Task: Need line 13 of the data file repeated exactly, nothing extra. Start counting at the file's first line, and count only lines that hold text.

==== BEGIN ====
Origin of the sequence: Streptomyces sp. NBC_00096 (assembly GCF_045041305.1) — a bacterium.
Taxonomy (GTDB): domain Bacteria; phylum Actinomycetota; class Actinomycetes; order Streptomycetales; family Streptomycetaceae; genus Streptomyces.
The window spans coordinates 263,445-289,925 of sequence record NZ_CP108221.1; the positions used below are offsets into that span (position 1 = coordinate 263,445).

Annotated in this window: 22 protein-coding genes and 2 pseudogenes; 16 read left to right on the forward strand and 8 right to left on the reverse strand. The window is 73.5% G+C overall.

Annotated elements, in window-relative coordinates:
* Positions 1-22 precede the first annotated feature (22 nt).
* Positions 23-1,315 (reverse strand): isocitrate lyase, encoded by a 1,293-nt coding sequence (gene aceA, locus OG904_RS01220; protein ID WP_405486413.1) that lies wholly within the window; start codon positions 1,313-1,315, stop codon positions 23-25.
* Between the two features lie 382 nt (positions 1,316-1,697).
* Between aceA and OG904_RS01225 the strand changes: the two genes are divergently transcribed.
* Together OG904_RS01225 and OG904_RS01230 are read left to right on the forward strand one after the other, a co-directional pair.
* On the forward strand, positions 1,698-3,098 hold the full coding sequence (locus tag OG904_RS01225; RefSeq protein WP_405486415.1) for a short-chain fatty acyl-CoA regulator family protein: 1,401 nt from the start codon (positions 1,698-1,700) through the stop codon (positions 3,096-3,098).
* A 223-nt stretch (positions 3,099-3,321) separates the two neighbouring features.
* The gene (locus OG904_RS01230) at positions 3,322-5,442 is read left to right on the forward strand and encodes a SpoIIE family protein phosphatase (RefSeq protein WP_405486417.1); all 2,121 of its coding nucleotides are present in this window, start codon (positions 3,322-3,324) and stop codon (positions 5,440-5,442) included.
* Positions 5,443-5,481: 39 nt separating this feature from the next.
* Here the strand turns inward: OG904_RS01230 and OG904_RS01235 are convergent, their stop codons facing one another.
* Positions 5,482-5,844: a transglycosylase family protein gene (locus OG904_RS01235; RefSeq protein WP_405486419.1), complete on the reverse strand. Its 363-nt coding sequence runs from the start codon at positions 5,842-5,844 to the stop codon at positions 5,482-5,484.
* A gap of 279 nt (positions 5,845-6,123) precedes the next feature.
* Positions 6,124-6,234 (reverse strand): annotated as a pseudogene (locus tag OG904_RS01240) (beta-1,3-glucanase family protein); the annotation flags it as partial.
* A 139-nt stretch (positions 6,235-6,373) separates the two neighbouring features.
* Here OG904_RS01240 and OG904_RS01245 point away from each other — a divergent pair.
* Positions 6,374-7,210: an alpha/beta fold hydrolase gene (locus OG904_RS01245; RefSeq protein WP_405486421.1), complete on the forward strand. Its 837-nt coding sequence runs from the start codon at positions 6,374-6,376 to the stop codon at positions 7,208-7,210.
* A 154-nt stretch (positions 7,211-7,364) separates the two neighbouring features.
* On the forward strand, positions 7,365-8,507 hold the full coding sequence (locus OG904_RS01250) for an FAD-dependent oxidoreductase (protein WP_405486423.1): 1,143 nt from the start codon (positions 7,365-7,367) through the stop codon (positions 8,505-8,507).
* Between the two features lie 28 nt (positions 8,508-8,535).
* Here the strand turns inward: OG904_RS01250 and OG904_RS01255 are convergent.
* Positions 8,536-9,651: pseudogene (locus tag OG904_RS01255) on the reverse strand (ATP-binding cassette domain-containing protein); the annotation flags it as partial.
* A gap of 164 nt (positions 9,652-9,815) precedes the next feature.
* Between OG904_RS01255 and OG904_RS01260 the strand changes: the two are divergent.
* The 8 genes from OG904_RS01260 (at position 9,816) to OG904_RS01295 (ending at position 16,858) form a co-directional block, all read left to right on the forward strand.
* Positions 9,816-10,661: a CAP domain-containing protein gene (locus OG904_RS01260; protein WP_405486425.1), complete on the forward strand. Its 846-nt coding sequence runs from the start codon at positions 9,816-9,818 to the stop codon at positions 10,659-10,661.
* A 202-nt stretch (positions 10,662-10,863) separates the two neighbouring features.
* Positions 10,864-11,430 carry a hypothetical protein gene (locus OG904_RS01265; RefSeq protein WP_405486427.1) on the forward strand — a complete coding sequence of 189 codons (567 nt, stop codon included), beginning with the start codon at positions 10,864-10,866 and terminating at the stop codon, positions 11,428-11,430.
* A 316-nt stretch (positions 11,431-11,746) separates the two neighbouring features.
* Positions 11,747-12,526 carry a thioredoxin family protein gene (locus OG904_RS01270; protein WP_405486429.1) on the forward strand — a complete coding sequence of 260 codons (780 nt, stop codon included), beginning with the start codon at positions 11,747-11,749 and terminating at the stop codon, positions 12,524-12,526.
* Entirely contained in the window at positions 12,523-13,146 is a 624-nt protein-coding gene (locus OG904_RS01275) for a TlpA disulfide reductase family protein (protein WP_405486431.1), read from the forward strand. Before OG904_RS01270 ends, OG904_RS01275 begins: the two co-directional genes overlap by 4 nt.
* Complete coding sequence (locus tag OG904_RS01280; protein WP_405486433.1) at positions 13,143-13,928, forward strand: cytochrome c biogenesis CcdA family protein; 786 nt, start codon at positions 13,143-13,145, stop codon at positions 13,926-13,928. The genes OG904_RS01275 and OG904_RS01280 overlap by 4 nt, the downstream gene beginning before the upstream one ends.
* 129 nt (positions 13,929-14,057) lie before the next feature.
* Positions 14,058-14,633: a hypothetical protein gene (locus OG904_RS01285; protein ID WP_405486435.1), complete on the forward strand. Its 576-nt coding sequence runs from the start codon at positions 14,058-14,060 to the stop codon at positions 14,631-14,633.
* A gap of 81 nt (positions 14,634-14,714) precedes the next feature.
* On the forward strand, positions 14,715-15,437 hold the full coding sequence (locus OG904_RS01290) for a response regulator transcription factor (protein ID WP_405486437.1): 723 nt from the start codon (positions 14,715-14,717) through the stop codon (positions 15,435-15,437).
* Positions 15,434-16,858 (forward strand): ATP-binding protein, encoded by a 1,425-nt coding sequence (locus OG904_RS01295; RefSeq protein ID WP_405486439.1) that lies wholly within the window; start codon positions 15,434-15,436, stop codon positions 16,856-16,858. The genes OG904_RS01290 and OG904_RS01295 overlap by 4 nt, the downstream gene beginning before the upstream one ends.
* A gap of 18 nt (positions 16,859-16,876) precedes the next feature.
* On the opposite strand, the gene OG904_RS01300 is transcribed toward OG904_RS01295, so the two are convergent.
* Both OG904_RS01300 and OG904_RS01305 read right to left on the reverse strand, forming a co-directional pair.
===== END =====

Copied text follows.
* The gene (locus OG904_RS01230) at positions 3,322-5,442 is read left to right on the forward strand and encodes a SpoIIE family protein phosphatase (RefSeq protein WP_405486417.1); all 2,121 of its coding nucleotides are present in this window, start codon (positions 3,322-3,324) and stop codon (positions 5,440-5,442) included.